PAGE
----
What is ADHD?
Attention-Deficit/Hyperactivity Disorder (ADHD) is a neurodevelopmental disorder. Persistent patterns of inattention, hyperactivity, impulsivity, or a combination of these characterize it. ADHD significantly impacts an individual’s daily functioning and well-being.
What causes ADHD?
ADHD emerges in childhood and can persist into adulthood. It can affect academic, social, and occupational performance, but its exact cause is not fully understood.
Some scientists believe ADHD is related to genetic factors. Many other conditions can look like it. Therefore, it is important to see a psychologist for the correct diagnosis.
- Talking excessively
- Having trouble taking turns
- Facing difficulties in getting along with others
- Having a hard time resisting temptation
- Forgetting or losing things frequently
- Frequently daydreaming
- Squirming or fidgeting
- Making careless mistakes or taking unnecessary risks
How is ADHD diagnosed?
A mental health professional, such as a psychologist, can diagnose ADHD through a clinical evaluation. They gather information about the individual’s behavior, developmental history, and any symptoms indicative of ADHD. Unlike most other mental health professionals, psychologists also perform objective tests to measure the brain’s ability to attend to and process information in order to help discern the presence of ADHD. A thorough assessment is often needed to differentiate ADHD from other common conditions- depression, anxiety, brain injuries, substance use, exposure to toxins, learning disabilities, and other developmental conditions.
What are treatments for ADHD?
Psychologists may use various psychotherapies to treat ADHD in individuals. Your provider may also work with your family doctor for prescriptions in addition to therapy.
Some therapies our providers use are Cognitive Behavioral Therapy, Parent-Child Interaction Therapy, Mindfulness-Based Cognitive Therapy, Interpersonal Therapy, and Group Therapy.
Cognitive Behavioral Therapy (CBT)
Cognitive Behavioral Therapy focuses on helping individuals use compensatory mental and behavioral strategies to help build focus, mental stamina, and slow down their impulsive responses. This therapy has been well-studied and is typically used by professionals.
Parent-Child Interaction Therapy (PCIT)
Parent-Child Interaction Therapy teaches parents strategies to manage their child’s behavior and improve communication. These programs can be effective in helping parents create a structured and supportive environment for their child with ADHD and other behavioral concerns.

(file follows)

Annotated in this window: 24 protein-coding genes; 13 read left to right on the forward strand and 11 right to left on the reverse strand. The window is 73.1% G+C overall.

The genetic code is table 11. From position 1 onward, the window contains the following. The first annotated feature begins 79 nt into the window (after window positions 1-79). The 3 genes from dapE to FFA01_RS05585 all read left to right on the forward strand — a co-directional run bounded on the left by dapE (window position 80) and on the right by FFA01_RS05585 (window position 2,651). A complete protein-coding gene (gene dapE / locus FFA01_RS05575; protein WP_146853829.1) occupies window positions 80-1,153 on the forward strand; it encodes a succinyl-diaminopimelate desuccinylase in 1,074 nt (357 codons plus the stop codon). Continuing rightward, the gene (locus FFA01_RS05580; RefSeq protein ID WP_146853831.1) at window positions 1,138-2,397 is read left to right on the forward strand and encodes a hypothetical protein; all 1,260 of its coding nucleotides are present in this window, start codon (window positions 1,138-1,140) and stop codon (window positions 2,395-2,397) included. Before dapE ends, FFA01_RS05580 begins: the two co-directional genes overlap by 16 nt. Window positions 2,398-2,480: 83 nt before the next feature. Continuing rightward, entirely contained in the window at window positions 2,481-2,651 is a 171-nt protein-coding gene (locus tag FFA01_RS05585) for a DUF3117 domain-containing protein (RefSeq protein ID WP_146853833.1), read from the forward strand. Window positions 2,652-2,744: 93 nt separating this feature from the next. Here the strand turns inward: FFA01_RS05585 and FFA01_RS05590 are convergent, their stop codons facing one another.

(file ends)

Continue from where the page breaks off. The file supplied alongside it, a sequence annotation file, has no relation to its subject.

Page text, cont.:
Mindfulness-Based Cognitive Therapy (MBCT)
Mindfulness-Based Cognitive Therapy combines elements of mindfulness meditation with cognitive-behavioral techniques. It helps individuals with ADHD become more aware of their thoughts and feelings and learn to manage them, promoting greater self-regulation and emotional control.
Interpersonal Therapy (IPT)
Interpersonal therapy can be useful for individuals with ADHD who struggle with social relationships, self-esteem, and self-image. It can help improve communication and relationship skills.
Interpersonal Process Group Therapy (IPGT)
A small group of individuals meet with a psychologist in a supportive and confidential environment. Here they share their experiences, receive feedback, and provide mutual support. A main focus of discussions is around patterns of behavior that get in their way of successful relationships with friends/peers, family, colleagues, teachers/bosses, etc. Through in the moment processing, members learn new healthy ways of relating while meeting their needs.
It is important to seek help as soon as possible. Some individuals with ADHD may notice their symptoms worsen without treatment.
Resources for ADHD
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– Norman Vincent Peale (1898-1993), American Author
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Why seek help from a psychologist rather than some other type of therapist?
- Psychologists are among the most rigorously trained mental health professionals. Psychologists complete doctorate level coursework, several years of clinical rotations/practicums, a year long predoctoral internship, & a year long postdoctoral fellowship.
- In addition to having the highest level of training, psychologists are licensed to complete psychological assessments (often with comparative normative data to help you understand and target a specific concern) to fully understand a concern. Psychologists often see this initial assessment as the key to designing an informed, individualized, and focused treatment plan.
- Psychologists also receive extensive training in research in order to ensure only treatments that have been studied by researchers and shown to work, are used.
- Psychologists often have medical / healthcare backgrounds and work closely with physicians and other medical providers when biological interventions are incorporated into treatment (e.g., medications).